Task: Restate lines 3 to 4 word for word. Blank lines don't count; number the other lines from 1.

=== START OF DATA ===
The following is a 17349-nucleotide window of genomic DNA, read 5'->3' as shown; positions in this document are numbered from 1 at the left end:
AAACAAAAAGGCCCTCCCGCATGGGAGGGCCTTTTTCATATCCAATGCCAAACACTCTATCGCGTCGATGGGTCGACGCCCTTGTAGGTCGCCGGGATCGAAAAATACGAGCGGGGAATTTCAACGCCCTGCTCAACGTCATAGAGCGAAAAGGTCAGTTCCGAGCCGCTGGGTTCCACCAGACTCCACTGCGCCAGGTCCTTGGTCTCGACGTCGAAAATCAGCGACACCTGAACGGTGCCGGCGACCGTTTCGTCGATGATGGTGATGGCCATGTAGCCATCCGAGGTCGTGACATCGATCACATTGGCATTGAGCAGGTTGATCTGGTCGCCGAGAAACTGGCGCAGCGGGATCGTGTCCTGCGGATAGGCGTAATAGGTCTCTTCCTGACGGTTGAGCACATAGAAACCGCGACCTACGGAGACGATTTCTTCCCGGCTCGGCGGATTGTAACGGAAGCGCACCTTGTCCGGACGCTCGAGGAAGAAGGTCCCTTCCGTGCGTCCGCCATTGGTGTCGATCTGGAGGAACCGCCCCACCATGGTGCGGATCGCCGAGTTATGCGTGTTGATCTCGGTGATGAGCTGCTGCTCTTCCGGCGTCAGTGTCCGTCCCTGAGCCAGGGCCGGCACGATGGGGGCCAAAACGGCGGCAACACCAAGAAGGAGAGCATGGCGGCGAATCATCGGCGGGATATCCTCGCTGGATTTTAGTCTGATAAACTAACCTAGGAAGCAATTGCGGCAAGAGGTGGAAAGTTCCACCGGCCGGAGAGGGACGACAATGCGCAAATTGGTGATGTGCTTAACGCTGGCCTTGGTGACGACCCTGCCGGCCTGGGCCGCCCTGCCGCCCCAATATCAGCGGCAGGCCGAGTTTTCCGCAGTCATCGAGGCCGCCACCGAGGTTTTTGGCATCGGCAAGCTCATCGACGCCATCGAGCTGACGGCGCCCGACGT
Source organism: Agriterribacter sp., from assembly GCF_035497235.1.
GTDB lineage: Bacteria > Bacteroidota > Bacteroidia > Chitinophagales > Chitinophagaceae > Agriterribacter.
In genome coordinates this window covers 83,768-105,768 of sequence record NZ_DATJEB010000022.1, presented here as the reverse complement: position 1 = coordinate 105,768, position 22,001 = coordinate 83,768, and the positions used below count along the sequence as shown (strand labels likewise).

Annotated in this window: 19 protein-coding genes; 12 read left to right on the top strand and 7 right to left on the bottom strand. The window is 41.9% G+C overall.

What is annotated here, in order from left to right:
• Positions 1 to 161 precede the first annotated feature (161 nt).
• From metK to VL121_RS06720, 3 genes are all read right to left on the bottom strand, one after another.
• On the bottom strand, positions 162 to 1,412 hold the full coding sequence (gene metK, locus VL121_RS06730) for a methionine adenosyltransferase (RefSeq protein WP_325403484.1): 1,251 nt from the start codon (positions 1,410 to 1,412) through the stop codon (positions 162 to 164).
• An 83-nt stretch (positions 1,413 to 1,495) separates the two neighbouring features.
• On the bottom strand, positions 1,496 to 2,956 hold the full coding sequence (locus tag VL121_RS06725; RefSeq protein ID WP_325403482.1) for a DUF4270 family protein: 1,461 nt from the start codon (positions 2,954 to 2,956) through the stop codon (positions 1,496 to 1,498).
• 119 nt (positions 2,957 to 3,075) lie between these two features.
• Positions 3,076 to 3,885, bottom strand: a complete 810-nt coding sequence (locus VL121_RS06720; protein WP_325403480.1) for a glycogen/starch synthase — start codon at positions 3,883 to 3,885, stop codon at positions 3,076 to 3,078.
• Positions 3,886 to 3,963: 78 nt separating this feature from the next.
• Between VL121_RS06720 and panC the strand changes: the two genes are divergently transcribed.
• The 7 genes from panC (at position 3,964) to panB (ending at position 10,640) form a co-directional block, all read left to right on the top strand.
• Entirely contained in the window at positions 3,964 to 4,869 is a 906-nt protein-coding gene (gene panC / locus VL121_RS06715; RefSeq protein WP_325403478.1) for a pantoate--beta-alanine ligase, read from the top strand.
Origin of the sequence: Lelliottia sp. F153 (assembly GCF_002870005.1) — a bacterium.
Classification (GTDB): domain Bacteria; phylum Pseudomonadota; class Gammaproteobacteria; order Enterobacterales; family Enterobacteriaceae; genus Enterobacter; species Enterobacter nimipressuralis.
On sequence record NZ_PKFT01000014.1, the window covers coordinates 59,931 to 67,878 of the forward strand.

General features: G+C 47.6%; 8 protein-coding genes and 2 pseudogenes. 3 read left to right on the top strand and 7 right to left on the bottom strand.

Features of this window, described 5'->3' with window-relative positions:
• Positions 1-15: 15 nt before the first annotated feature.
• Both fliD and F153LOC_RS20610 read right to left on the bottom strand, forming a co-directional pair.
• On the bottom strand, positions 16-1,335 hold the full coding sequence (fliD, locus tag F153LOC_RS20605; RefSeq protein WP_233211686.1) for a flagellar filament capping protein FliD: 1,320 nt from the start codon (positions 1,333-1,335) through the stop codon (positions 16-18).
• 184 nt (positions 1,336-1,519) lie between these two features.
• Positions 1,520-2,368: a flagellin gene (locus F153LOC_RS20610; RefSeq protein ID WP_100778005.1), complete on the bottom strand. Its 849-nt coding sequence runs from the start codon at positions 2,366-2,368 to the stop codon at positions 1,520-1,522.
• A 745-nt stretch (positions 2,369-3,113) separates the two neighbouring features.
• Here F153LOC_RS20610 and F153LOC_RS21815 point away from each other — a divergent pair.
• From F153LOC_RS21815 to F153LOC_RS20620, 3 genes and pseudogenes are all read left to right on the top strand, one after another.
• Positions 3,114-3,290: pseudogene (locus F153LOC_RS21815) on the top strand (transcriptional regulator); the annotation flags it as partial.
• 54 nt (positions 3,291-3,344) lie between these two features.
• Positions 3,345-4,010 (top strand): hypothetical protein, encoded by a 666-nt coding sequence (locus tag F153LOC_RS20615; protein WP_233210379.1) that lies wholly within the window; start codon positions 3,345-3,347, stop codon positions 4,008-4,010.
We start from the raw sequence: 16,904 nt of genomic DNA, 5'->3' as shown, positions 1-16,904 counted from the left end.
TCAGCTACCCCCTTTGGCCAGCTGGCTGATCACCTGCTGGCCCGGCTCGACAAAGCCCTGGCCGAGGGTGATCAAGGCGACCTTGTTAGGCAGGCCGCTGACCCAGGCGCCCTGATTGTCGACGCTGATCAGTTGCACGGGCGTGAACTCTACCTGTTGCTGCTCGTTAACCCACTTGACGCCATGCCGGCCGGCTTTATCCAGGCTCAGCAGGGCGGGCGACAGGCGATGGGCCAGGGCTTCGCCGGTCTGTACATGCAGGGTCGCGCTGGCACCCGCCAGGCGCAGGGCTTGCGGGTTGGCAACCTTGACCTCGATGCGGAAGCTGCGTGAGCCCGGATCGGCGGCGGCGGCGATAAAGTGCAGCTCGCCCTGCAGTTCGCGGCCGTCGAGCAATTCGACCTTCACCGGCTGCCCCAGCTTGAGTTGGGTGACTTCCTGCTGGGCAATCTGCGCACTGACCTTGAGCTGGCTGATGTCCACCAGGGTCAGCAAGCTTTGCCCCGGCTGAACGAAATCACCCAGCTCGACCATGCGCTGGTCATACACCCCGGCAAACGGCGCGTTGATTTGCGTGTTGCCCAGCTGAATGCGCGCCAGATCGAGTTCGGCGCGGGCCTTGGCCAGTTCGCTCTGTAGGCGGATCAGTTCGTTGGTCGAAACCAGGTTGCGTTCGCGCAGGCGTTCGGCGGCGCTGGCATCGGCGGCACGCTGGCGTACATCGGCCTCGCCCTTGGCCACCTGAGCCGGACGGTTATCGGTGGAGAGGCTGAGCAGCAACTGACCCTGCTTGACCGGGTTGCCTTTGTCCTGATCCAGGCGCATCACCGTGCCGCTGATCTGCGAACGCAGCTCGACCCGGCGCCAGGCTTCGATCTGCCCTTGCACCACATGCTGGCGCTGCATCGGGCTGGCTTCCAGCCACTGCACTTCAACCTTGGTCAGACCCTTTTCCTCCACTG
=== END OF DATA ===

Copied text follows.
Source organism: Agriterribacter sp., from assembly GCF_035497235.1.
GTDB lineage: Bacteria > Bacteroidota > Bacteroidia > Chitinophagales > Chitinophagaceae > Agriterribacter.